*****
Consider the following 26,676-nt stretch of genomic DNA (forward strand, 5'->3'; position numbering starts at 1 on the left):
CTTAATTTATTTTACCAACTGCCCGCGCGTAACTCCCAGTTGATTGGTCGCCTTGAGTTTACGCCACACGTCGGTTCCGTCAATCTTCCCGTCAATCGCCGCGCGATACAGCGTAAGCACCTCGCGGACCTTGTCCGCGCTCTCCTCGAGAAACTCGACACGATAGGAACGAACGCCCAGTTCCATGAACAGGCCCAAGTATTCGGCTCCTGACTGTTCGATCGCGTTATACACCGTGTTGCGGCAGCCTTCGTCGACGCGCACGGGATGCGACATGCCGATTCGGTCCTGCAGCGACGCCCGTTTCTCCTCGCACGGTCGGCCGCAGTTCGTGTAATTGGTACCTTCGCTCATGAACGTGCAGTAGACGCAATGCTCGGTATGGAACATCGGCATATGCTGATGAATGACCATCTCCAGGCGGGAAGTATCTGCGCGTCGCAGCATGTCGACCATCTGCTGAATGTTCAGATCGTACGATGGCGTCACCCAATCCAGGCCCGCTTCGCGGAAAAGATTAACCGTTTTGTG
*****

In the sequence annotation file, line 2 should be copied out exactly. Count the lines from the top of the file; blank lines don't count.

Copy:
CTTAATTTATTTTACCAACTGCCCGCGCGTAACTCCCAGTTGATTGGTCGCCTTGAGTTTACGCCACACGTCGGTTCCGTCAATCTTCCCGTCAATCGCCGCGCGATACAGCGTAAGCACCTCGCGGACCTTGTCCGCGCTCTCCTCGAGAAACTCGACACGATAGGAACGAACGCCCAGTTCCATGAACAGGCCCAAGTATTCGGCTCCTGACTGTTCGATCGCGTTATACACCGTGTTGCGGCAGCCTTCGTCGACGCGCACGGGATGCGACATGCCGATTCGGTCCTGCAGCGACGCCCGTTTCTCCTCGCACGGTCGGCCGCAGTTCGTGTAATTGGTACCTTCGCTCATGAACGTGCAGTAGACGCAATGCTCGGTATGGAACATCGGCATATGCTGATGAATGACCATCTCCAGGCGGGAAGTATCTGCGCGTCGCAGCATGTCGACCATCTGCTGAATGTTCAGATCGTACGATGGCGTCACCCAATCCAGGCCCGCTTCGCGGAAAAGATTAACCGTTTTGTG